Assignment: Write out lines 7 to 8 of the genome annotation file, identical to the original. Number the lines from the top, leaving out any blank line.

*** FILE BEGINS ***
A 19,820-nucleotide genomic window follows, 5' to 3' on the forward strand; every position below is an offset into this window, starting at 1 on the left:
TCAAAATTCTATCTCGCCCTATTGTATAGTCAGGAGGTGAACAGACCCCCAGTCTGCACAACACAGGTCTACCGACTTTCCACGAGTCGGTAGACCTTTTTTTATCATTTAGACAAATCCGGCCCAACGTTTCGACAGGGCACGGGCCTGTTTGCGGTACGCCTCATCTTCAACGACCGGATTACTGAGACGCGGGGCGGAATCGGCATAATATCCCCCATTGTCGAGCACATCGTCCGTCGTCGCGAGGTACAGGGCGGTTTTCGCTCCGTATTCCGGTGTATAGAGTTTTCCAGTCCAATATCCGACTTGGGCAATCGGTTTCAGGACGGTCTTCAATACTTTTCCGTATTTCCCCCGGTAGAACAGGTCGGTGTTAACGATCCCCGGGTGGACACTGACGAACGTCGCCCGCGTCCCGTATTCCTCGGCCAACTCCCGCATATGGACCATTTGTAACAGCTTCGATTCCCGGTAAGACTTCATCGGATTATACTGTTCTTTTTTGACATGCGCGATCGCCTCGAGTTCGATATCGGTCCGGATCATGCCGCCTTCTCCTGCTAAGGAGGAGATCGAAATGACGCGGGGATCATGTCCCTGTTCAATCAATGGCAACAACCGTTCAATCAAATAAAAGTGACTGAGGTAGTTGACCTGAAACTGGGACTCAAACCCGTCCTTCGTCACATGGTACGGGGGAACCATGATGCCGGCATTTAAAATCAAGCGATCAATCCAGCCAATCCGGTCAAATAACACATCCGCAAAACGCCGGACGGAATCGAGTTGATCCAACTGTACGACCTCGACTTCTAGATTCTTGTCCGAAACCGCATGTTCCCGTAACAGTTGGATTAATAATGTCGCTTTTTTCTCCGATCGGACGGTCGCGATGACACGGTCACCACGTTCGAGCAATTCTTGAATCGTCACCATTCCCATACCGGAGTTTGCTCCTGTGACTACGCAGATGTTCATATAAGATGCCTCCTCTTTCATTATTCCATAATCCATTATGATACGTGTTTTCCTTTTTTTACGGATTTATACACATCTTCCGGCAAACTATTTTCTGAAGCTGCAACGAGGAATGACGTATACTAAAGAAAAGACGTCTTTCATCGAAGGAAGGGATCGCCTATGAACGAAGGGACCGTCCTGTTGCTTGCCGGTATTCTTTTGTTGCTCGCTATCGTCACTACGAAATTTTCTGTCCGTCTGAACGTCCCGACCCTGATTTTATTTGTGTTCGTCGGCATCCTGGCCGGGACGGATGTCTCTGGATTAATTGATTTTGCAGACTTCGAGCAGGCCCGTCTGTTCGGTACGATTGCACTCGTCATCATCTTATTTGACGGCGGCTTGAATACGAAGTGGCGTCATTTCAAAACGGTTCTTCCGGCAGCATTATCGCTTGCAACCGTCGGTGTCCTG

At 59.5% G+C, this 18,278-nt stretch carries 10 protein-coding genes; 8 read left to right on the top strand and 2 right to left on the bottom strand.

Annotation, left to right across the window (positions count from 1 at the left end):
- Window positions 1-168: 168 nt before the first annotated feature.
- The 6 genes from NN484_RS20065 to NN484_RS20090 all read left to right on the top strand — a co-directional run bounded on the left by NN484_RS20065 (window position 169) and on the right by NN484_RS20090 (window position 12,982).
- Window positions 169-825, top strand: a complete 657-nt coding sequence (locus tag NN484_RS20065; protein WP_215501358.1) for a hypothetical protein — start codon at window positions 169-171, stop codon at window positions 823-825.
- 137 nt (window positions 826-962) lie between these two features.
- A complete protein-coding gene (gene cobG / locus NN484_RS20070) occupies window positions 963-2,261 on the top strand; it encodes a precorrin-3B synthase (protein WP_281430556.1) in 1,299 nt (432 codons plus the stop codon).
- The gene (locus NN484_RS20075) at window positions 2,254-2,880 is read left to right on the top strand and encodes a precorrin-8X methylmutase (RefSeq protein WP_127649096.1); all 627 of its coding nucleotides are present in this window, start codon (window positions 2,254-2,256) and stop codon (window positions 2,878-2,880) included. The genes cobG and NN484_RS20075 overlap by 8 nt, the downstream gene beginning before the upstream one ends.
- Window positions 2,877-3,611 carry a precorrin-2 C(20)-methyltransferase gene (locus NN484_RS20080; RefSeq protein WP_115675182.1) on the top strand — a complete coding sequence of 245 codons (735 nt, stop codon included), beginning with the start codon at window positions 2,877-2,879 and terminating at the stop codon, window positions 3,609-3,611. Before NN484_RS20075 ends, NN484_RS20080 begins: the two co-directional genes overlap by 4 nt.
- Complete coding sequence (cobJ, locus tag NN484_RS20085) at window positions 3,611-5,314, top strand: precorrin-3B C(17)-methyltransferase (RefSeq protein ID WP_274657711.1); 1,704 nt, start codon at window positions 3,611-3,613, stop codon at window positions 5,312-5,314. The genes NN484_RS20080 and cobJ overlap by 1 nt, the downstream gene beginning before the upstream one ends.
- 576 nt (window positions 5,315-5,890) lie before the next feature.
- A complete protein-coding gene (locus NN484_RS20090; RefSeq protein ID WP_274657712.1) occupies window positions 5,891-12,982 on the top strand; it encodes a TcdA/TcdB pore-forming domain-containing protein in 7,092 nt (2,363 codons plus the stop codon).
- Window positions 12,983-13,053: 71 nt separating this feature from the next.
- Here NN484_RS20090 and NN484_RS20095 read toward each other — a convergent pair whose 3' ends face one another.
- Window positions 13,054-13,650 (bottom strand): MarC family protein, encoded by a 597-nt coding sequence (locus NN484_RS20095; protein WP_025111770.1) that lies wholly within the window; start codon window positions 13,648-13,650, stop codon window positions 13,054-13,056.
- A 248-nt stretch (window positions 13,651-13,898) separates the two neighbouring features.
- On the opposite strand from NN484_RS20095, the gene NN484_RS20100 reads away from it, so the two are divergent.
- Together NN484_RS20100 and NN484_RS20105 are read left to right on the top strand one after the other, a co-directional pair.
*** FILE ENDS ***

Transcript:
- Window positions 169-825, top strand: a complete 657-nt coding sequence (locus tag NN484_RS20065; protein WP_215501358.1) for a hypothetical protein — start codon at window positions 169-171, stop codon at window positions 823-825.
- 137 nt (window positions 826-962) lie between these two features.